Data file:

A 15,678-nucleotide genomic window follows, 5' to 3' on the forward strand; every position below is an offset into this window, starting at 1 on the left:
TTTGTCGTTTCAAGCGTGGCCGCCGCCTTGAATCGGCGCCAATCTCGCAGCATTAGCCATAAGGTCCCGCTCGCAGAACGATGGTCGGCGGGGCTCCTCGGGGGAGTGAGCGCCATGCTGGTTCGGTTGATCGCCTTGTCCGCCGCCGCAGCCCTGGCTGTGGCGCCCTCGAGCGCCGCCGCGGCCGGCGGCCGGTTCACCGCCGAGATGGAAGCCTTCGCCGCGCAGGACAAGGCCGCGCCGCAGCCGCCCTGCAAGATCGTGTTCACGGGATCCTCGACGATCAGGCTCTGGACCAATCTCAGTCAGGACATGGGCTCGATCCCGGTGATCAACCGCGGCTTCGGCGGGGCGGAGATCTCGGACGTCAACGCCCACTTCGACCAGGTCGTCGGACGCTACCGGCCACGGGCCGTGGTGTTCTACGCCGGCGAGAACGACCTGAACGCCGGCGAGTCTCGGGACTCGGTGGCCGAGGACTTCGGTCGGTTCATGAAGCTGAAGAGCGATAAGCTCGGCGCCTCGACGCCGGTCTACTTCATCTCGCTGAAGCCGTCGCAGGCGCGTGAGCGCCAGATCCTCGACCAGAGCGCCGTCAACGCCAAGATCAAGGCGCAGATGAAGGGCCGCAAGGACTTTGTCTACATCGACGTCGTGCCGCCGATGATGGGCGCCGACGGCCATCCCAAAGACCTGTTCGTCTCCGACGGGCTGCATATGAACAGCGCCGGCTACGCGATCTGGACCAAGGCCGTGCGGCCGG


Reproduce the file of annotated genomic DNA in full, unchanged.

A 15,678-nucleotide genomic window follows, 5' to 3' on the forward strand; every position below is an offset into this window, starting at 1 on the left:
TTTGTCGTTTCAAGCGTGGCCGCCGCCTTGAATCGGCGCCAATCTCGCAGCATTAGCCATAAGGTCCCGCTCGCAGAACGATGGTCGGCGGGGCTCCTCGGGGGAGTGAGCGCCATGCTGGTTCGGTTGATCGCCTTGTCCGCCGCCGCAGCCCTGGCTGTGGCGCCCTCGAGCGCCGCCGCGGCCGGCGGCCGGTTCACCGCCGAGATGGAAGCCTTCGCCGCGCAGGACAAGGCCGCGCCGCAGCCGCCCTGCAAGATCGTGTTCACGGGATCCTCGACGATCAGGCTCTGGACCAATCTCAGTCAGGACATGGGCTCGATCCCGGTGATCAACCGCGGCTTCGGCGGGGCGGAGATCTCGGACGTCAACGCCCACTTCGACCAGGTCGTCGGACGCTACCGGCCACGGGCCGTGGTGTTCTACGCCGGCGAGAACGACCTGAACGCCGGCGAGTCTCGGGACTCGGTGGCCGAGGACTTCGGTCGGTTCATGAAGCTGAAGAGCGATAAGCTCGGCGCCTCGACGCCGGTCTACTTCATCTCGCTGAAGCCGTCGCAGGCGCGTGAGCGCCAGATCCTCGACCAGAGCGCCGTCAACGCCAAGATCAAGGCGCAGATGAAGGGCCGCAAGGACTTTGTCTACATCGACGTCGTGCCGCCGATGATGGGCGCCGACGGCCATCCCAAAGACCTGTTCGTCTCCGACGGGCTGCATATGAACAGCGCCGGCTACGCGATCTGGACCAAGGCCGTGCGGCCGG